• Papain cleaves antibodies into two Fab fragments, which recognize the antigen specifically with their variable region, and one Fc fragment.14 It cleaves above the hinge region containing the disulfide bonds that join the heavy chains, but below the site of the disulfide bond between the light chain and heavy chain. This generates two separate monovalent (containing a single antibody binding site) Fab fragments and an intact Fc fragment. The fragments can be purified by gel filtration, ion exchange, or affinity chromatography. Protocols for antibody digestion and purification of antibody fragments can be found in Antibodies: A Laboratory Manual, E. Harlow and D. Lane, ed., Cold Spring Harbor Laboratory, Cold Spring Harbor, N.Y., 1988.
  • In tissues such as lymph nodes or spleen, or in peripheral blood preparations, cells with Fc receptors (macrophages, monocytes, B lymphocytes, and natural killer cells) are present which can bind the Fc region of intact antibodies, causing background staining in areas that do not contain the target antigen. Use of Fab fragments ensures that the antibodies are binding to the antigen and not to Fc receptors. These fragments may also be desirable for staining cell preparations in the presence of plasma, because they are not able to bind complement, which could lyse the cells. Fab fragments allow more exact localization of the target antigen, i.e. in staining tissue for electron microscopy.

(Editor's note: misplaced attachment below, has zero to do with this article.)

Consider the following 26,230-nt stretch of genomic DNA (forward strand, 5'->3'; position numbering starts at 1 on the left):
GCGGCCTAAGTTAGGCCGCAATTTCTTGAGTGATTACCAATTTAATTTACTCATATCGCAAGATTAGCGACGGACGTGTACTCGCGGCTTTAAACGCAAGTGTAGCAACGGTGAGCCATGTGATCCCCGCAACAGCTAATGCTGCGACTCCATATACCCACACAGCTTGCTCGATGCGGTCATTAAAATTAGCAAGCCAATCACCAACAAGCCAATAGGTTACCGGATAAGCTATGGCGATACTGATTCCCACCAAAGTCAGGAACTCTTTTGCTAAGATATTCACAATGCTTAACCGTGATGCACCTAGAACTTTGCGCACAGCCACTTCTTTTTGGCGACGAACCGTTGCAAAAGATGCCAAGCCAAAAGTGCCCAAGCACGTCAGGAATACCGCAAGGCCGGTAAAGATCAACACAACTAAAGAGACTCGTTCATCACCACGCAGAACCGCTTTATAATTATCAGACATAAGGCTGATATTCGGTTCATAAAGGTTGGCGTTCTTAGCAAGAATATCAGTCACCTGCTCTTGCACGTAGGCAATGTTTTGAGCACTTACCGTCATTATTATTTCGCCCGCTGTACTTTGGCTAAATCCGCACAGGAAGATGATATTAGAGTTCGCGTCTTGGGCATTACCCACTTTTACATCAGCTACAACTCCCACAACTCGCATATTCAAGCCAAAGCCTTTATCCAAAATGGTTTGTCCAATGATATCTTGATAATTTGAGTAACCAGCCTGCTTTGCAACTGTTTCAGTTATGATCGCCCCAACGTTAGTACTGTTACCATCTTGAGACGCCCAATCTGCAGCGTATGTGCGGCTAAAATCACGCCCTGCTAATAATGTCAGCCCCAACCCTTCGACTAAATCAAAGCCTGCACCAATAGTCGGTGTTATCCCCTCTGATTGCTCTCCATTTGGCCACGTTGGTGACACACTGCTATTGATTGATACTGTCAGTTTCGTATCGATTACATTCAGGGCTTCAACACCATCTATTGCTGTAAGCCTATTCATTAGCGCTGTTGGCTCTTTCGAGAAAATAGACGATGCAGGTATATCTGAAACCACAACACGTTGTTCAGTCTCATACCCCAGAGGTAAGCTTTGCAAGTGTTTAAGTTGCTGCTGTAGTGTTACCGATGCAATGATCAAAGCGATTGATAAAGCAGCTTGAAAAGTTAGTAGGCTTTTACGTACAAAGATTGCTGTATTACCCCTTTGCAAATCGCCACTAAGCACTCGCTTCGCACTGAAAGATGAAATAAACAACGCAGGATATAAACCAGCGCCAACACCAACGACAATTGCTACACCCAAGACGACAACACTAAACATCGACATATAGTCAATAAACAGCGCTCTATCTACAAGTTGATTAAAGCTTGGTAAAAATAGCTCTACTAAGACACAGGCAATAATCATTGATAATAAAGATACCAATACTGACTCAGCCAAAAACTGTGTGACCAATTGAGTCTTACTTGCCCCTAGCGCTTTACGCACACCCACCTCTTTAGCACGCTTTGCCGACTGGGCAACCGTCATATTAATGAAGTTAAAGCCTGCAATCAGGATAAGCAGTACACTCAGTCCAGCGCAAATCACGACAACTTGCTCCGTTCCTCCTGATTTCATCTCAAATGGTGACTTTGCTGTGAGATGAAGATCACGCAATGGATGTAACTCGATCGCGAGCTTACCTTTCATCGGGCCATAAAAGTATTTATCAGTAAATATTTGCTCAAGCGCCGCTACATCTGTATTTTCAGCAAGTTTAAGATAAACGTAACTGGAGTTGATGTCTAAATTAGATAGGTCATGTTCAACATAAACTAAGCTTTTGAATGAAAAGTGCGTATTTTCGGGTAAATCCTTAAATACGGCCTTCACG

Product No. Product Name Add to Cart
A6191 Antipain dihydrochloride from microbial source
C121509 Cystamine dihydrochloride 98%
C7268 Chymostatin microbial
C8917 Cystatin from chicken egg white lyophilized powder
D7910 3,4-Dichloroisocoumarin
E3132 E-64
E3520 Ebselen
G5386 Gly-Gly-Tyr-Arg ≥97% (HPLC)
L2023 Leupeptin trifluoroacetate salt ≥90% (HPLC), microbial
M6159 α2-Macroglobulin from human plasma lyophilized powder, ≥98% (SDS-PAGE)



Product No. Product Name Add to Cart
B4500 Nα-Benzoyl-L-arginine ethyl ester hydrochloride
P3169 pGlu-Phe-Leu p-nitroanilide
G2500 Gelatin from porcine skin Type A
B7260 Nα-Benzoyl-L-arginine-7-amido-4-methylcoumarin hydrochloride


Solubility and Solution Stability

Papain is soluble in water at 10 mg/ml. Immediately prior to use, the enzyme is typically diluted in buffer containing ~5 mM L-cysteine. Activation/stabilizing agents include EDTA, cysteine, and dimercaptopropanol.21

Although papain solutions have good temperature stability, the solution stability is pH dependent. Papain solutions are unstable under acidic conditions, i.e., at pH values below 2.8, there is a significant loss in activity. For the active enzyme in solution, the loss in activity is about 1-2% per day, probably as a result of autolysis and/or oxidation.